In March 2018, the month started with just 925 available CoSs, increasing to 1,126 as 201 CoSs were carried over from February 2018. Additional CoSs were available as 303 unused CoSs were reclaimed and 15 returned. After further deductions for CoSs granted to Croatian nationals and those granted by exceptional consideration outside the monthly allocation process, the total number of available RCoSs was 1,414.

Which Tier 2 cases are exempt from the monthly Quota?

The RCoS scheme only applies to sponsored workers entering the UK from overseas on a “new hire” basis.  The following categories of workers under Tier 2 are exempt from the RCoS arrangements:-

  • Intra Company Transferees;
  • Sponsored workers already in the UK under Tier 2 and applying for an extension or change of employer;
  • Those who will be paid a salary in excess of a higher earner threshold (currently set at £159,600);
  • Individuals currently in the UK in another immigration category who are able to switch into Tier 2 (General) status from within the country (except Tier 4 (General) dependants).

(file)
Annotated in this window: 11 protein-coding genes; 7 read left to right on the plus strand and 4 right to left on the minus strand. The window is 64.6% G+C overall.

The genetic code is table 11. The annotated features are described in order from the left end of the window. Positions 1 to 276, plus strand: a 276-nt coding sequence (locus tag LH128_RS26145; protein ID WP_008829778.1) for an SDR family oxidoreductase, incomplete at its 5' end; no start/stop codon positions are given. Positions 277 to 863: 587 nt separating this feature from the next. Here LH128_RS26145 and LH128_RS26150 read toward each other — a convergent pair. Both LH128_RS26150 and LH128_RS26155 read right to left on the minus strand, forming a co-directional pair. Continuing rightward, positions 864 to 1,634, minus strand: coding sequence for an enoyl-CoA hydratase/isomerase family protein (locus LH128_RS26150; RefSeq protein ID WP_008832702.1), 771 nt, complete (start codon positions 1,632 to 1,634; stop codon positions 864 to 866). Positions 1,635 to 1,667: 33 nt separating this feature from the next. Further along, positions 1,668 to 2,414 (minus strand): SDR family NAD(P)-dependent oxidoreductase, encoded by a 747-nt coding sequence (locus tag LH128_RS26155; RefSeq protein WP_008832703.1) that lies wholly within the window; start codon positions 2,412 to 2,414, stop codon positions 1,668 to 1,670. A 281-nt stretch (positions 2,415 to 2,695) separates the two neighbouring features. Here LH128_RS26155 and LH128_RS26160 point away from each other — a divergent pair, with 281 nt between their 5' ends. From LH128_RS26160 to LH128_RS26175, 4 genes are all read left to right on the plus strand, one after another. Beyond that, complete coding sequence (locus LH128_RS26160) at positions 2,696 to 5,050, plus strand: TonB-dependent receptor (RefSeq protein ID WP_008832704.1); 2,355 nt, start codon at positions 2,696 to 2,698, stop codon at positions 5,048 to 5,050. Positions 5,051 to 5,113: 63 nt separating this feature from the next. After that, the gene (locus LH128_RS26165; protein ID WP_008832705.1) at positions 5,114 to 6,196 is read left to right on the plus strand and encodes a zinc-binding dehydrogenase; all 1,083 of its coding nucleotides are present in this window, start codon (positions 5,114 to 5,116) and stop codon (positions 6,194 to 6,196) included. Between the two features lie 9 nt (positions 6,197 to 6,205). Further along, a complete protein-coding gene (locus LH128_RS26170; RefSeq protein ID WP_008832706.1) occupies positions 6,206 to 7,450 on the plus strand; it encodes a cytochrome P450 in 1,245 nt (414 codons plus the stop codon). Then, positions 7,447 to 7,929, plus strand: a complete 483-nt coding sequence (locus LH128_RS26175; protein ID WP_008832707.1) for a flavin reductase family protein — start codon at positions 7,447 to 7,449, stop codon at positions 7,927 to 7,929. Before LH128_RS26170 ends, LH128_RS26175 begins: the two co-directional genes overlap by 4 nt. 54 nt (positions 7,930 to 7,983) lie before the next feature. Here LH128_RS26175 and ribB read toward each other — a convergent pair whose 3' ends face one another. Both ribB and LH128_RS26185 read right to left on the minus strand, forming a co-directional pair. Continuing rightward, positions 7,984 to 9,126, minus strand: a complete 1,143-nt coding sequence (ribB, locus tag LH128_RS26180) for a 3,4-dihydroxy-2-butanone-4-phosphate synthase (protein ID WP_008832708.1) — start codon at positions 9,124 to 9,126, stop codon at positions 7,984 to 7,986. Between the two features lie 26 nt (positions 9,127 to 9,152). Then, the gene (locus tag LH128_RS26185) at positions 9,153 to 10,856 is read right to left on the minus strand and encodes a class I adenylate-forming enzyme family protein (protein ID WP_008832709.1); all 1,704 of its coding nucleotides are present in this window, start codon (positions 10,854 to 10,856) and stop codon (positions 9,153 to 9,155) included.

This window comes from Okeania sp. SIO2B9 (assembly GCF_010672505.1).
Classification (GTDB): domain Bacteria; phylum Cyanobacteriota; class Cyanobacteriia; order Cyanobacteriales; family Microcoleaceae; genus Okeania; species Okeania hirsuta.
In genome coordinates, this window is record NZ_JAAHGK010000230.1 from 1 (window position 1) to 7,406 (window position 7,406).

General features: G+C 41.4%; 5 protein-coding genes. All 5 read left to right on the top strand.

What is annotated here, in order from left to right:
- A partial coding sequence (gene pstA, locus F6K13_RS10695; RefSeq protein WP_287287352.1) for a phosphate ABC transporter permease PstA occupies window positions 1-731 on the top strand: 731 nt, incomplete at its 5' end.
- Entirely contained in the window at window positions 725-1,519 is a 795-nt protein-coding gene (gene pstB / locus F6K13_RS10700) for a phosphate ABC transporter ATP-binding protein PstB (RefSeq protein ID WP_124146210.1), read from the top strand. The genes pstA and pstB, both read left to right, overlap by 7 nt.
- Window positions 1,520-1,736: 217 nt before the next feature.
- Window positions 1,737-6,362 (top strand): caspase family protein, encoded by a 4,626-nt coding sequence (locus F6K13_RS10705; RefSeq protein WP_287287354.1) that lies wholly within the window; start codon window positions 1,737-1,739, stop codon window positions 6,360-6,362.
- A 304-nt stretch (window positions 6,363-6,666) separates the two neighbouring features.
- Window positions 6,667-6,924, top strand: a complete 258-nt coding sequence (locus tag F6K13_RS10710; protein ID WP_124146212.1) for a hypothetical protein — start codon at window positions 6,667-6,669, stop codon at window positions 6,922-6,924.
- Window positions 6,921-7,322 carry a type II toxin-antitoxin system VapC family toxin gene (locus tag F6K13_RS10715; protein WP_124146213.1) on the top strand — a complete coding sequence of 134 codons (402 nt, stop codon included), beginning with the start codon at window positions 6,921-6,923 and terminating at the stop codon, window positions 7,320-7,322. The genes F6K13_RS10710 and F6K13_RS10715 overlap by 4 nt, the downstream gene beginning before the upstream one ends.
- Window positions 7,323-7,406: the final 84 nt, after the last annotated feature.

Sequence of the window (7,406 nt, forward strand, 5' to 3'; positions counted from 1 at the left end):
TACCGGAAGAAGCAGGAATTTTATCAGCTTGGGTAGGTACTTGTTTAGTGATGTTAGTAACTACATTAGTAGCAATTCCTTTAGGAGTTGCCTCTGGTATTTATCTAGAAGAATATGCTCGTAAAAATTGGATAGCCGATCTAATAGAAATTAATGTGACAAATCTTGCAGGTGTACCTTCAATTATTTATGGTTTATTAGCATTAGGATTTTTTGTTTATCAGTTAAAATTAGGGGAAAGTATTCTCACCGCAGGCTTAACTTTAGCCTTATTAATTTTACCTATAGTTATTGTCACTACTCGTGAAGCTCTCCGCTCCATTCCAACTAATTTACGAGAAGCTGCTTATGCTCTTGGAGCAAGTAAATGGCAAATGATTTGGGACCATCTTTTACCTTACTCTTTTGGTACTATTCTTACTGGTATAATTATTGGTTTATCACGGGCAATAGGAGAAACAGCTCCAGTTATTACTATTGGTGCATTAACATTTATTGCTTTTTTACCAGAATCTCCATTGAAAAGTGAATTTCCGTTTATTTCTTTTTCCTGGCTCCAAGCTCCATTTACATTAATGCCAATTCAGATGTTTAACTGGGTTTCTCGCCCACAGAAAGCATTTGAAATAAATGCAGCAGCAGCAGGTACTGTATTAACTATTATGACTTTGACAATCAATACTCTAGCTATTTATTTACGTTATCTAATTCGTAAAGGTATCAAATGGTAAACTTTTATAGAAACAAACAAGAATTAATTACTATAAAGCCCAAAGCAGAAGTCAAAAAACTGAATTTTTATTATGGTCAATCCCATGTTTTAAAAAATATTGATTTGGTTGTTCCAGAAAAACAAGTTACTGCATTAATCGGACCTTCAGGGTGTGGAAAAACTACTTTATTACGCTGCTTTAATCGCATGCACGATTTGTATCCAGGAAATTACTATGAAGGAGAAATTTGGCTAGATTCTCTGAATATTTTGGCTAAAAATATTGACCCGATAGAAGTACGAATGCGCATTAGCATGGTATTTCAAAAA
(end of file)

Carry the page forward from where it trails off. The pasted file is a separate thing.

How are RCoSs allocated?

If demand exceeds supply, RCoSs are allocated on the basis of a points scoring matrix.  A higher number of points will be awarded to jobs in the following sub-categories:

  • shortage occupation jobs;
  • PHD level jobs;
  • “new graduate” jobs or internships which meet the relevant provisions in the Immigration Rules;
  • jobs which are defined as key “public service occupations”.

Jobs not in any of the above categories will be awarded points based on the salary offered, with the highest salaries achieving the greater number of points, based on salary bands. Each salary band must be approved in its entirety, meaning the number of RCoSs available needs to be enough to cover the number of eligible RCoS applications within each salary band. If there are not enough RCoSs available to approve the salary band, the entire band is rejected.

This means that in most cases where demand exceeds supply, eligibility will be based on how much the sponsor is prepared to pay the worker.  When the quota was reached in June 2015, the minimum salary required to meet the point threshold was £46,000. When the quota was next reached, some 2 years later in December 2017, the minimum salary required was £55,000 and in January and February 2018 at least £50,000 per annum was required.